Talk has long been brewing about how much it'll cost to get hold of some Facebook stock when it eventually goes public. Well the price has been named, sitting at somewhere between $28 and $35 per share, valuing the company at anywhere between $85bn and $95bn. This will be the largest initial public offering (IPO) of an Internet firm since the World Wide Web began. Wow.
So why such an enormous valuation? Facebook's growth has been formidable in recent years, and it now boasts 900 million users worldwide. That makes it one of the most subscribed services in the world and the finances are starting to show the effect, too: last year the company pulled in $1bn in profits. The company did suffer a blip last week however, announcing a drop in revenue between quarters for the first time in two years, but executives were quick to point to its ongoing investment in mobile platforms as a source for future growth.
Sceptics will note that the figures give a profit multiple of around 90x for the company's valuation, evoking memories of phone number valuations enjoyed during the dotcom-boom back in the late 90s. It's impossible to know whether the value of a social networking website can be sustained: News Corp famously bought MySpace for a whopping $580m back in 2005, only to offload it a few years later for a mere $35m. Ouch.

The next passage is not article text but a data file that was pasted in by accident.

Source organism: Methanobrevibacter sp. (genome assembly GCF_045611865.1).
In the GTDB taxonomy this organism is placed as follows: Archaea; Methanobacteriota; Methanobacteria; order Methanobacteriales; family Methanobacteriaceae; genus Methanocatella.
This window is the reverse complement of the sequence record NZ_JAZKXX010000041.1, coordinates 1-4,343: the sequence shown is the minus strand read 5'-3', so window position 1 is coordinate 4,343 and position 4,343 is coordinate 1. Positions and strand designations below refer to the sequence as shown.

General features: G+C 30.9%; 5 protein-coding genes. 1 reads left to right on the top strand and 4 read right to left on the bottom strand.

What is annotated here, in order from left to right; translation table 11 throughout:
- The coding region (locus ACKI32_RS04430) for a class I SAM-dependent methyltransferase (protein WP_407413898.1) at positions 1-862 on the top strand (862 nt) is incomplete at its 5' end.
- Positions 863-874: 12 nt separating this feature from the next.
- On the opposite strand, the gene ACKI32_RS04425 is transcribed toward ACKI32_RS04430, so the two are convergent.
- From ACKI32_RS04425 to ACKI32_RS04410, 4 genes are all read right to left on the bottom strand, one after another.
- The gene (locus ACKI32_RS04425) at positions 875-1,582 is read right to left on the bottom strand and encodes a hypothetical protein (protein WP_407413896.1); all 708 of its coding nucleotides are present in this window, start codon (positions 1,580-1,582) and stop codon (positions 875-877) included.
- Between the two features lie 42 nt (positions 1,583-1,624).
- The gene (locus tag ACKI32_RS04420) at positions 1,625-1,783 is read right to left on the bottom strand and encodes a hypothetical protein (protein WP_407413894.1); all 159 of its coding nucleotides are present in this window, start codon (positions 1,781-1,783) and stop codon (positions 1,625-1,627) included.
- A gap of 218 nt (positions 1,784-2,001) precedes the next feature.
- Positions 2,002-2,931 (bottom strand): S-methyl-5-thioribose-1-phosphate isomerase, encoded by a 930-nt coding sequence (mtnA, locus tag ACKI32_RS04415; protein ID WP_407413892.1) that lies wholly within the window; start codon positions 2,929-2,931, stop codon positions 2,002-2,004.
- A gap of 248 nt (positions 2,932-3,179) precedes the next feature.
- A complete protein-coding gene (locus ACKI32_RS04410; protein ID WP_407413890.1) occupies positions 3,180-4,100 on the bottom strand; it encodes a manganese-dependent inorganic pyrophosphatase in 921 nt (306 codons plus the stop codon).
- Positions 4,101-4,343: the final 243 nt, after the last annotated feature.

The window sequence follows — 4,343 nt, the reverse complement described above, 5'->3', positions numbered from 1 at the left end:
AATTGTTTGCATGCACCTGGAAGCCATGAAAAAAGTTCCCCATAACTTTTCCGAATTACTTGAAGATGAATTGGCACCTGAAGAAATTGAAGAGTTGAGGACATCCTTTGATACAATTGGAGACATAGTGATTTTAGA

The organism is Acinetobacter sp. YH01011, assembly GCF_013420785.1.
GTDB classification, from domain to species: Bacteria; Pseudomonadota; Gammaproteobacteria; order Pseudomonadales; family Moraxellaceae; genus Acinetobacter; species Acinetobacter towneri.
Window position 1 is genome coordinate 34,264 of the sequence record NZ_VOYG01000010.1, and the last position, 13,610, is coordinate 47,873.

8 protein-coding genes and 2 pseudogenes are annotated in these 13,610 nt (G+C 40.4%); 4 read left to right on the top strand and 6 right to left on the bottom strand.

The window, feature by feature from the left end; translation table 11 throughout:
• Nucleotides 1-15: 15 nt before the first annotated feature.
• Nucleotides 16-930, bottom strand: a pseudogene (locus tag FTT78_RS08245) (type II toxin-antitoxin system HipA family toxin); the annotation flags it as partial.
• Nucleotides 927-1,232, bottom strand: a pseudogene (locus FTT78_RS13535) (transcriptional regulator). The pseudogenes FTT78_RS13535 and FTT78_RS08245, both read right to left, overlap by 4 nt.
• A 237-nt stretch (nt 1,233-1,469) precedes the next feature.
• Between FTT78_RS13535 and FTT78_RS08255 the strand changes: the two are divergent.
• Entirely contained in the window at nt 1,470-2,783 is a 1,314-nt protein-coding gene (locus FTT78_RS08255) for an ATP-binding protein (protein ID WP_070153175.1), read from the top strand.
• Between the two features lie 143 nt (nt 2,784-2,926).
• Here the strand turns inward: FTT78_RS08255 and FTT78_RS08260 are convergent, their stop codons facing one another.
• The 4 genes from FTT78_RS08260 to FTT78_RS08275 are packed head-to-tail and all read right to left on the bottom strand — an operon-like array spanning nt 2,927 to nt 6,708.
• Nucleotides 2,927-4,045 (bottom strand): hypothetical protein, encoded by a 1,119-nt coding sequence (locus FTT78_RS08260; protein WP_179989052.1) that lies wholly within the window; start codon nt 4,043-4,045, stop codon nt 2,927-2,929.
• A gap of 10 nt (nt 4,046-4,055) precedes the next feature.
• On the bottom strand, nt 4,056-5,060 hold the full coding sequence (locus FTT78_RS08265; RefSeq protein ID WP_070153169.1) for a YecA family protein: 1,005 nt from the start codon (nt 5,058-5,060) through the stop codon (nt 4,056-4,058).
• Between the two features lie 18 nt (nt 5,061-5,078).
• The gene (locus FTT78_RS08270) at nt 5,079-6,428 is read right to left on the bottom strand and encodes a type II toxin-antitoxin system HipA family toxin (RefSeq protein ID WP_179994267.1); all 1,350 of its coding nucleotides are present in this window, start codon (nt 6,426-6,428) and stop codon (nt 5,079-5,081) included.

But Facebook has been in acquisition mode, and doing lots of deals to make its service more comprehensive (and hopefully shore up some of that immense value). Last month it bought photo-sharing service Instagram for $1bn (its most expensive acquisition to date), and also has agreements with Skype and Spotify for running video and music services on Facebook. These elements further cement its position as the leading social network, as they mean fewer and fewer functions are available to would-be competitors to differentiate themselves.
For the time being, only 10% of the company is being made available for public trading, and Mark Zuckerberg will remain the controlling shareholder, as his 31.5% share of the company controls 57.3% of the voting power. At the top end of the price range, the upcoming IPO would make Zuckerberg the 33rd richest person in the world on Forbes' list, with a fortune of $17.6bn.
With that kind of money, he could buy each of his 900 million users a decent lunch. Who's going to be the first to ask?